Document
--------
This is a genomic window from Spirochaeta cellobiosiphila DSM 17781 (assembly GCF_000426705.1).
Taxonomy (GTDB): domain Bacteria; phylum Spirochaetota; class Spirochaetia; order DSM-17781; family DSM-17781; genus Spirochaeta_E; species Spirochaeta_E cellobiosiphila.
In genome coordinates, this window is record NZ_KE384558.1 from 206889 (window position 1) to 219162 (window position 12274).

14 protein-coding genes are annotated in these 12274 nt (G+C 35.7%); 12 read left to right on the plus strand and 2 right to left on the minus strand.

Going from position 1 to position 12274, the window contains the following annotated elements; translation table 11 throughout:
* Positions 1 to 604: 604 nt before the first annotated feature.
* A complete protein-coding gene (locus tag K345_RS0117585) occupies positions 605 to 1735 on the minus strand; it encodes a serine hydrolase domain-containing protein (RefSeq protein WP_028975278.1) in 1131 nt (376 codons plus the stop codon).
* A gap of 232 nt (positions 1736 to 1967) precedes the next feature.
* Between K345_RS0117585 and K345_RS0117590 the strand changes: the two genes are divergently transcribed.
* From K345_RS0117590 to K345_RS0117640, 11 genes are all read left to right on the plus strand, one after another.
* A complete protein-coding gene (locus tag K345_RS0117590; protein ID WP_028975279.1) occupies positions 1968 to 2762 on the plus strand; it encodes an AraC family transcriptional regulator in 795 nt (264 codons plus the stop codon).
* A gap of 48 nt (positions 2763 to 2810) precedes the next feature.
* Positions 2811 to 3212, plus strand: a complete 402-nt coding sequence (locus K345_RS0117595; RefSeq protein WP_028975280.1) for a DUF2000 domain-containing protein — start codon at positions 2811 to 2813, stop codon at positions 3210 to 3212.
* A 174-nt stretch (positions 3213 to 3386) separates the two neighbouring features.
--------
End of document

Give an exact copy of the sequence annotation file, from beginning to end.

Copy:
This is a genomic window from Spirochaeta cellobiosiphila DSM 17781 (assembly GCF_000426705.1).
Taxonomy (GTDB): domain Bacteria; phylum Spirochaetota; class Spirochaetia; order DSM-17781; family DSM-17781; genus Spirochaeta_E; species Spirochaeta_E cellobiosiphila.
In genome coordinates, this window is record NZ_KE384558.1 from 206889 (window position 1) to 219162 (window position 12274).

14 protein-coding genes are annotated in these 12274 nt (G+C 35.7%); 12 read left to right on the plus strand and 2 right to left on the minus strand.

Going from position 1 to position 12274, the window contains the following annotated elements; translation table 11 throughout:
* Positions 1 to 604: 604 nt before the first annotated feature.
* A complete protein-coding gene (locus tag K345_RS0117585) occupies positions 605 to 1735 on the minus strand; it encodes a serine hydrolase domain-containing protein (RefSeq protein WP_028975278.1) in 1131 nt (376 codons plus the stop codon).
* A gap of 232 nt (positions 1736 to 1967) precedes the next feature.
* Between K345_RS0117585 and K345_RS0117590 the strand changes: the two genes are divergently transcribed.
* From K345_RS0117590 to K345_RS0117640, 11 genes are all read left to right on the plus strand, one after another.
* A complete protein-coding gene (locus tag K345_RS0117590; protein ID WP_028975279.1) occupies positions 1968 to 2762 on the plus strand; it encodes an AraC family transcriptional regulator in 795 nt (264 codons plus the stop codon).
* A gap of 48 nt (positions 2763 to 2810) precedes the next feature.
* Positions 2811 to 3212, plus strand: a complete 402-nt coding sequence (locus K345_RS0117595; RefSeq protein WP_028975280.1) for a DUF2000 domain-containing protein — start codon at positions 2811 to 2813, stop codon at positions 3210 to 3212.
* A 174-nt stretch (positions 3213 to 3386) separates the two neighbouring features.